Patients with chronic kidney disease (CKD), especially those on dialysis treatment, are at high risk of bone fracture. In CKD–mineral and bone disorder (CKD–MBD), secondary hyperparathyroidism in patients with advanced CKD induces bone abnormalities, and skeletal resistance to parathyroid hormone (PTH) starts in the early stages of kidney disease. Uremic toxins such as indoxyl sulfate and p-cresyl sulfate reduce the expression of PTH receptor as well as PTH-induced cyclic adenosine 3′,5′ monophosphate production in osteoblasts. CKD also impairs bone strength, especially quality. In a rat model, kidney damage reduces the bone-storage modulus and changes the cortical bone chemical composition with or without hyperparathyroidism. The oral charcoal adsorbent AST-120 improves CKD-induced bone abnormalities as blood levels of indoxyl sulfate decrease. Uremic osteoporosis, a new concept of CKD-related bone fragility, is a main cause of CKD-induced bone abnormalities, particularly impaired bone quality. There is limited information about the effect and safety of anti-osteoporotic drugs for patients with CKD, especially those on dialysis, but the use of AST-120 and renin-angiotensin system inhibitors may modulate bone quality and decrease the incidence of fracture. Thus, the management of CKD–MBD plus use of other therapeutic interventions for uremic osteoporosis is necessary to prevent bone fragility in patients with CKD.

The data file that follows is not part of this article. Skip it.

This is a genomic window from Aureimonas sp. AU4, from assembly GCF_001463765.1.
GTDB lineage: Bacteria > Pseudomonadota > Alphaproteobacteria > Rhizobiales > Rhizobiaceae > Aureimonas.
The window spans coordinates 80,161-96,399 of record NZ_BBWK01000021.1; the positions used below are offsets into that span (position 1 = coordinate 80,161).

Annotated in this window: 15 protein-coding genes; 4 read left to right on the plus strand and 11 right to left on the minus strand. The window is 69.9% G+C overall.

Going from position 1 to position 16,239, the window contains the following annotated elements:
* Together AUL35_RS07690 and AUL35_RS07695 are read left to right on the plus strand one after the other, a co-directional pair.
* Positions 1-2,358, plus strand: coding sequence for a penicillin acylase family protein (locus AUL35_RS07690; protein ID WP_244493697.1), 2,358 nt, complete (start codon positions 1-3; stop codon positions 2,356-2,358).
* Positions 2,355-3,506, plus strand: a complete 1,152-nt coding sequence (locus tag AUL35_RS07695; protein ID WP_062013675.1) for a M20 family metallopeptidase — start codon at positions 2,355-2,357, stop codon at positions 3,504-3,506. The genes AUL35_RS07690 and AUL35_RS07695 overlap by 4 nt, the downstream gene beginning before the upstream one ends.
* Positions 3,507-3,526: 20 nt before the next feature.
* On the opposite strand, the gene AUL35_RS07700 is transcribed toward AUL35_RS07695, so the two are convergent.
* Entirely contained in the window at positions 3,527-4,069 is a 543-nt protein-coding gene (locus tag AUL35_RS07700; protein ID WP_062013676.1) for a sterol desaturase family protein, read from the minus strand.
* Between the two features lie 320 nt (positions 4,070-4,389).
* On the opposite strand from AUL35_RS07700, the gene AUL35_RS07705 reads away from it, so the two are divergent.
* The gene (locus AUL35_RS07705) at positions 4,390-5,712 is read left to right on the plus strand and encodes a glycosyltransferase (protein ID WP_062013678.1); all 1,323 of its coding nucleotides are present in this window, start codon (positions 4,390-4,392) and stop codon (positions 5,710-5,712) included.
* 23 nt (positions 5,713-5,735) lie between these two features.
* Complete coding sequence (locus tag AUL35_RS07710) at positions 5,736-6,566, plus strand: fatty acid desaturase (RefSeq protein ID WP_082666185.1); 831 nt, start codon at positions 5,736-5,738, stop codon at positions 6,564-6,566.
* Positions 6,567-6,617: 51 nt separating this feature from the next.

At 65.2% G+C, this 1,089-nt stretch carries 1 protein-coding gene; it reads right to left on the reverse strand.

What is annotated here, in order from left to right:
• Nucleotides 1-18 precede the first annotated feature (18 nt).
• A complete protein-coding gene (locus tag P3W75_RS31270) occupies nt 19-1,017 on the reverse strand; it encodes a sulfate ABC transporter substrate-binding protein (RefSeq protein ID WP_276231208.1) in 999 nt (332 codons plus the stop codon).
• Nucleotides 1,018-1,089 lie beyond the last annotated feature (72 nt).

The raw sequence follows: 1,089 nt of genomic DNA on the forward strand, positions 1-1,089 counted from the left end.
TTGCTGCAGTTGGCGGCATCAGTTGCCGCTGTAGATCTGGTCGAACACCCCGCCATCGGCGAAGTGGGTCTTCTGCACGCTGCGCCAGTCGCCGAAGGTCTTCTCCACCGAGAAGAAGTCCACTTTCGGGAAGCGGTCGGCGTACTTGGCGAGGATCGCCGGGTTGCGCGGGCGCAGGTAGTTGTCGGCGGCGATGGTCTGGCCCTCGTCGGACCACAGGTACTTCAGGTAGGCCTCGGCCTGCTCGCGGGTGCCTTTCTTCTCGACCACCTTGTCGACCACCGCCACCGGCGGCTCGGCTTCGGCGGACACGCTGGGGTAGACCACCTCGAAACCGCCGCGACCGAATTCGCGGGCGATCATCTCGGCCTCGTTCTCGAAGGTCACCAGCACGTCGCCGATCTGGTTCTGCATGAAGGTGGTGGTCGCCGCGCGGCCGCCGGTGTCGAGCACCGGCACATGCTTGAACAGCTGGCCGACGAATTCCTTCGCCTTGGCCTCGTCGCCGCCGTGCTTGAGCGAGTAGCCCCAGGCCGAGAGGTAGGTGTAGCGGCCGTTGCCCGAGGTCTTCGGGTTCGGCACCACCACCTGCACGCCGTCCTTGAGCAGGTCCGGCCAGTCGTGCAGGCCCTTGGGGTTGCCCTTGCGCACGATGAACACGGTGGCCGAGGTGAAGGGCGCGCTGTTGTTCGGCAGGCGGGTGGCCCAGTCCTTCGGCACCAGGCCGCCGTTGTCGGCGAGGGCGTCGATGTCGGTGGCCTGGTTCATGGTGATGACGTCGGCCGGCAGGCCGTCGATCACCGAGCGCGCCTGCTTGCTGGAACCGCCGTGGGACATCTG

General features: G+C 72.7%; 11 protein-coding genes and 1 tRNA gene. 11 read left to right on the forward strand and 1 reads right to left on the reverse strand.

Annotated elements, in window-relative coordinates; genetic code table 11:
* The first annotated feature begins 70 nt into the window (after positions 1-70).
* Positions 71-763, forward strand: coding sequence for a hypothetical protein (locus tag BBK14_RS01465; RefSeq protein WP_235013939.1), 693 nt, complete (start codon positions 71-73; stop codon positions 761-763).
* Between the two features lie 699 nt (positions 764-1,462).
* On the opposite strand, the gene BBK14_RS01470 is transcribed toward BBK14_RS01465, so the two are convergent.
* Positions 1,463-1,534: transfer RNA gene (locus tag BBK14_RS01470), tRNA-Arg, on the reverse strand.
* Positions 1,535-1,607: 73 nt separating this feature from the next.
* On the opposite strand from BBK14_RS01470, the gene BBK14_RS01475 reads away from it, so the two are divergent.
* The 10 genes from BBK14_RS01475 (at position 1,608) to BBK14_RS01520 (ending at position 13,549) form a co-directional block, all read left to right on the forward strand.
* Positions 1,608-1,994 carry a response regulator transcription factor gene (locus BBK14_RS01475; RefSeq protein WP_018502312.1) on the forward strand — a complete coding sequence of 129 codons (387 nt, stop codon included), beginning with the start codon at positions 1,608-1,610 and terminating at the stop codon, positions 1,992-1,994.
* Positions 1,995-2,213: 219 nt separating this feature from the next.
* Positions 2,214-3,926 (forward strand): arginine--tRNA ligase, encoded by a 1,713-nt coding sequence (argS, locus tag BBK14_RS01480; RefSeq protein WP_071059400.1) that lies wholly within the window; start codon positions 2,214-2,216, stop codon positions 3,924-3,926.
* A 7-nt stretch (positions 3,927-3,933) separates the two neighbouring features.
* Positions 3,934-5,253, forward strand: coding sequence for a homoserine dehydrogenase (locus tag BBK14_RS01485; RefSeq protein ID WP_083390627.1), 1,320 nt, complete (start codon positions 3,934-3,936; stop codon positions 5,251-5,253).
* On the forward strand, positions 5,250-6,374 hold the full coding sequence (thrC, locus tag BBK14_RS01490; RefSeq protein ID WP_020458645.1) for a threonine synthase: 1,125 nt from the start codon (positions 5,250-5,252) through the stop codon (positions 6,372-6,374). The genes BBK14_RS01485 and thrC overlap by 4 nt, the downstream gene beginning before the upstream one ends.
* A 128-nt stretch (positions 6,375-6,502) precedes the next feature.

Uremic toxins Bone fracture Bone quality Uremic osteoporosis
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Compliance with ethical standards
Conflict of interest
Masafumi Fukagawa has received honoraria, consulting fees, and /or research gratts from Bayer Yakuhin, Kyowa Hakko Kirin, Ono Pharmaceutical and Torii Pharmaceutical. Suguru Yamamoto has received honoraria from Kyowa Hakko Kirin.
This article does not contain any studies with human participants or animals performed by any of the authors.
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